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One Flew Over The Cukoo's Nest tonight


WhyaDuck
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This is a great movie. In the book, the Indian doesn't know what is real or not real, or if any of this ever happens. Kirk Douglas wanted to be RP McMurphy, but son Michael Douglas went with Jack Nicholson and you can't say it was a bad choice. Jack nails this one. I'm looking forward to it, with my main focus on the Indian and McMurphy as in the book.

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Kirk was really upset with Michael for not casting him in the role he created on stage, and Ken Kesey said that Kirk was the best R.P. McMurphy ever. Kirk co starred on Broadway with Gene Wilder as Billy Babbit and Ed Ames as Chief Bromden. But the film is an American masterpiece and deserved every Award it received.....

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Kirk had the rights to *Cuckoo's Nest* from the early 1960s. It was his dream to play RP McMurphy on film but he could never find financing.

 

By the time his son was able to secure financing for the picture, Douglas was too old for the part and the producers went after Jack Nicholson.

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I haven't seen this in years, so I'm looking forward to it. Also, I recall someone on the board, not too long ago, complaining that it is never shown. I hope they catch it!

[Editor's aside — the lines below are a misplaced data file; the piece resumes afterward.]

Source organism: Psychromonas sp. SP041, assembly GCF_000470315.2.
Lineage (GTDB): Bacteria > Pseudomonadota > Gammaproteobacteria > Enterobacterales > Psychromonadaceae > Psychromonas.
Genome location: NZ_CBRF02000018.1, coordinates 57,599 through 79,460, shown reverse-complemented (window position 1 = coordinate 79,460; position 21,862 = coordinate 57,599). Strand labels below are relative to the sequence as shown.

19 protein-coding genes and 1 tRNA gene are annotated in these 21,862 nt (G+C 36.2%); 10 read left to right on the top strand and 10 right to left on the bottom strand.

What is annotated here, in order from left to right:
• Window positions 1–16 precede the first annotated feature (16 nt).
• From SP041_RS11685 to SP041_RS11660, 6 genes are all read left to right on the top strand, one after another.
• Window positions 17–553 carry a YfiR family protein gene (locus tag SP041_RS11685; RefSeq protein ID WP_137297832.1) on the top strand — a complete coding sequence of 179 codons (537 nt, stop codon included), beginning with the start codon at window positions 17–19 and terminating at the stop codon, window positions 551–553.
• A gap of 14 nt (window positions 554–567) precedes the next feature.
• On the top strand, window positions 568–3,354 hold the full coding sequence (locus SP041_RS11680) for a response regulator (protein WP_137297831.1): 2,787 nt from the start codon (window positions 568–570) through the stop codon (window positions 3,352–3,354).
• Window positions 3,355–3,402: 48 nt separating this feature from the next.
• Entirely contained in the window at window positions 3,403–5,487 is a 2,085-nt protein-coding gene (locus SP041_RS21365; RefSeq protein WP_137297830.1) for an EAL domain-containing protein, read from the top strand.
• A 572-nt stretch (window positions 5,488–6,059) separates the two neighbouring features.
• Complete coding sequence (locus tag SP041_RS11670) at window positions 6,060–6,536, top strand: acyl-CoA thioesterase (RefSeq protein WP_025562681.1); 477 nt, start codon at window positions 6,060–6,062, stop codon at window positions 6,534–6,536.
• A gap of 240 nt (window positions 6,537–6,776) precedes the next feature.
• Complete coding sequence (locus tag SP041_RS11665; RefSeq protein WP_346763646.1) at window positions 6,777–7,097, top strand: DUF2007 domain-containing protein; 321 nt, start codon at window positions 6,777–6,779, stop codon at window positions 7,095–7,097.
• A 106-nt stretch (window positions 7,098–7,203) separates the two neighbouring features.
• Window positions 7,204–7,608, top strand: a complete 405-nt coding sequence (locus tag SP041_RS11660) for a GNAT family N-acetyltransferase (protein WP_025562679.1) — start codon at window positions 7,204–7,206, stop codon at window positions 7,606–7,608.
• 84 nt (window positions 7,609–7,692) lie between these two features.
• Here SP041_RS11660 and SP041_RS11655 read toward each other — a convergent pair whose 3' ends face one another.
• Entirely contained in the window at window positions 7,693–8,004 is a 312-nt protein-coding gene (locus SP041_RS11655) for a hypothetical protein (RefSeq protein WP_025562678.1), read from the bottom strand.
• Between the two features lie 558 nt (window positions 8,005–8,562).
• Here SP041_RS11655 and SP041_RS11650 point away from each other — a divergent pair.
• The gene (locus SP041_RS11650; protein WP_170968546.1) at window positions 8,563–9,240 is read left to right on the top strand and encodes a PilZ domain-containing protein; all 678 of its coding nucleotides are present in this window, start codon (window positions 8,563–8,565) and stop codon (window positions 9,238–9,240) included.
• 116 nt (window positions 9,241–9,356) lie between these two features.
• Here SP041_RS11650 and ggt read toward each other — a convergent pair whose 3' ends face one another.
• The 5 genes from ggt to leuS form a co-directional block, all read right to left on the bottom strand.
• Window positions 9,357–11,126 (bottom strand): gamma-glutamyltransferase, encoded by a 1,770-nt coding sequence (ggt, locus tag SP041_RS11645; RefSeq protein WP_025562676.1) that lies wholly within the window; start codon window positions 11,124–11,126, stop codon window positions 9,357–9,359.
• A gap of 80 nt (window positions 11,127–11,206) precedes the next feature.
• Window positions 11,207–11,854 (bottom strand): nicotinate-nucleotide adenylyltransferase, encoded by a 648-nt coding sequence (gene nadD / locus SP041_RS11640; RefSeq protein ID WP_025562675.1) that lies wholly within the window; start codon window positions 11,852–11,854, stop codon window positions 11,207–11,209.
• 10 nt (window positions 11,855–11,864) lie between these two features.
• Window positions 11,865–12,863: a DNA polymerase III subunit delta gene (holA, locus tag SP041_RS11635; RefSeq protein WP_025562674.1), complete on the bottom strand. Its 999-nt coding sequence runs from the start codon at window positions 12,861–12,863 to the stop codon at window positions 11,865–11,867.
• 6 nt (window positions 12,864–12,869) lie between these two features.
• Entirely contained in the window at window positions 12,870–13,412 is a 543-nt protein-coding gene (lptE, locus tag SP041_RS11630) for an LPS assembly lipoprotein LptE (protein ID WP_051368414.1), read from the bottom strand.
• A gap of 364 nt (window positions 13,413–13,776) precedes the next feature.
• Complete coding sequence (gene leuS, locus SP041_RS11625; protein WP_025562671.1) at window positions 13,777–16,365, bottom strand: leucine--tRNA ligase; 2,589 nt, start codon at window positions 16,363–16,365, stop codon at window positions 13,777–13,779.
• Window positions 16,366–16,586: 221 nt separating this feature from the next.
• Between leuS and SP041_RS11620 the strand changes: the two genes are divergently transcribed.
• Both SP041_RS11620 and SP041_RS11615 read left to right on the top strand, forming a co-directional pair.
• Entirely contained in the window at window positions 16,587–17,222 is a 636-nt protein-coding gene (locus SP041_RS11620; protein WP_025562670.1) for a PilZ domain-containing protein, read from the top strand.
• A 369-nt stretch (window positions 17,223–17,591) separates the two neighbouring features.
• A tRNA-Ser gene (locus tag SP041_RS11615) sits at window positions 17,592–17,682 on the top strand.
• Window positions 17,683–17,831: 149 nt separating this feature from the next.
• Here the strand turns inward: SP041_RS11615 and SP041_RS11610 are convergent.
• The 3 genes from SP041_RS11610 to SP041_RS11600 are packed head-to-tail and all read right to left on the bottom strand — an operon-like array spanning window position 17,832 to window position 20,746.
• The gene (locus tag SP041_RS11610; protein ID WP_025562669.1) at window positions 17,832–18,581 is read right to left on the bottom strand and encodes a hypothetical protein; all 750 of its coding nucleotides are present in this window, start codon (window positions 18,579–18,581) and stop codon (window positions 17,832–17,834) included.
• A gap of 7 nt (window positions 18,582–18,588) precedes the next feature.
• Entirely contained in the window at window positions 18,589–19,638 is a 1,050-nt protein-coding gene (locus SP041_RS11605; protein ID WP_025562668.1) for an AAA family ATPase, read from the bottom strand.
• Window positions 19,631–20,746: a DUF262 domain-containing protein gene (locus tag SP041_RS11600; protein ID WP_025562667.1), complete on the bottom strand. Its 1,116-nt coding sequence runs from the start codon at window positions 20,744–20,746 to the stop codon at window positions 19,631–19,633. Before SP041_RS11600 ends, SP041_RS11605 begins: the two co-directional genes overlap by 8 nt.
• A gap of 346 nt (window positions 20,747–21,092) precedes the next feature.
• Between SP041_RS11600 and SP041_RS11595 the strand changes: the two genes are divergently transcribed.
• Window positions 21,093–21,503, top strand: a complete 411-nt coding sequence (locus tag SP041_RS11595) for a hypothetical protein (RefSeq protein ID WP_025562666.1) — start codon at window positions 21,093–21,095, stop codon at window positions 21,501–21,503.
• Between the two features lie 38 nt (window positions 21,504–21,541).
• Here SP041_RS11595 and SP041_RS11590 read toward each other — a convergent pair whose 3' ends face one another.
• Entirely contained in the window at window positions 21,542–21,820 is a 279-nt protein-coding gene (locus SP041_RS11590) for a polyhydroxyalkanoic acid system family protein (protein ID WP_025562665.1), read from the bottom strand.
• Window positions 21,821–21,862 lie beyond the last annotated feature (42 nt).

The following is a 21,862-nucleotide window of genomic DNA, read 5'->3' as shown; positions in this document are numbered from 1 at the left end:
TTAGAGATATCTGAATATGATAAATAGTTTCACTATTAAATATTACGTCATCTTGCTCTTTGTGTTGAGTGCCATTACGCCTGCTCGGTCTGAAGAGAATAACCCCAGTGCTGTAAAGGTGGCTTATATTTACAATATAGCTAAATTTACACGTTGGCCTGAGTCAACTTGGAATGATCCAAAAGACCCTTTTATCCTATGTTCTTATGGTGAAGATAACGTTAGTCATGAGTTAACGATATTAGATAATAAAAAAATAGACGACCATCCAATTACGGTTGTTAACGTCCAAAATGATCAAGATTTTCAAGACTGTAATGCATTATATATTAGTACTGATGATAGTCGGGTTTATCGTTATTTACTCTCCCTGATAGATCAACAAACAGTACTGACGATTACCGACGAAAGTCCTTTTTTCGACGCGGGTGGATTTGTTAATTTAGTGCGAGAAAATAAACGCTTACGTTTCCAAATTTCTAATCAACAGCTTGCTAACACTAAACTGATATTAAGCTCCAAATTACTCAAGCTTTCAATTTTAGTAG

I read the book, before I saw the film. Nicholson doesn't physically resemble Randall Patrick Murphy in the slightest. RPM was a tall husky, red headed Irishman. None the less, Jack did quite well with the role. I like Will Sampson in it a lot, but my favorite performance is Brad Dourif as Billy. I think the film did a very good job of presenting the book.

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Sensational movie. As faithful an adaptation as you could ask for, it's dark, thought provoking, tragic and funny. Expertly scripted, I agree with all the choices I can think of off hand. Nicholson's best work. Milos Forman's masterpiece. Dourif, Fletcher and, especially, the ensemble, play their parts without flaw. There's a "Best of The 1970's" collection in the stores lately. For once, they're right on target. ANNIE HALL, DOG DAY AFTERNOON, and this lovely bit of cinematic poetry.

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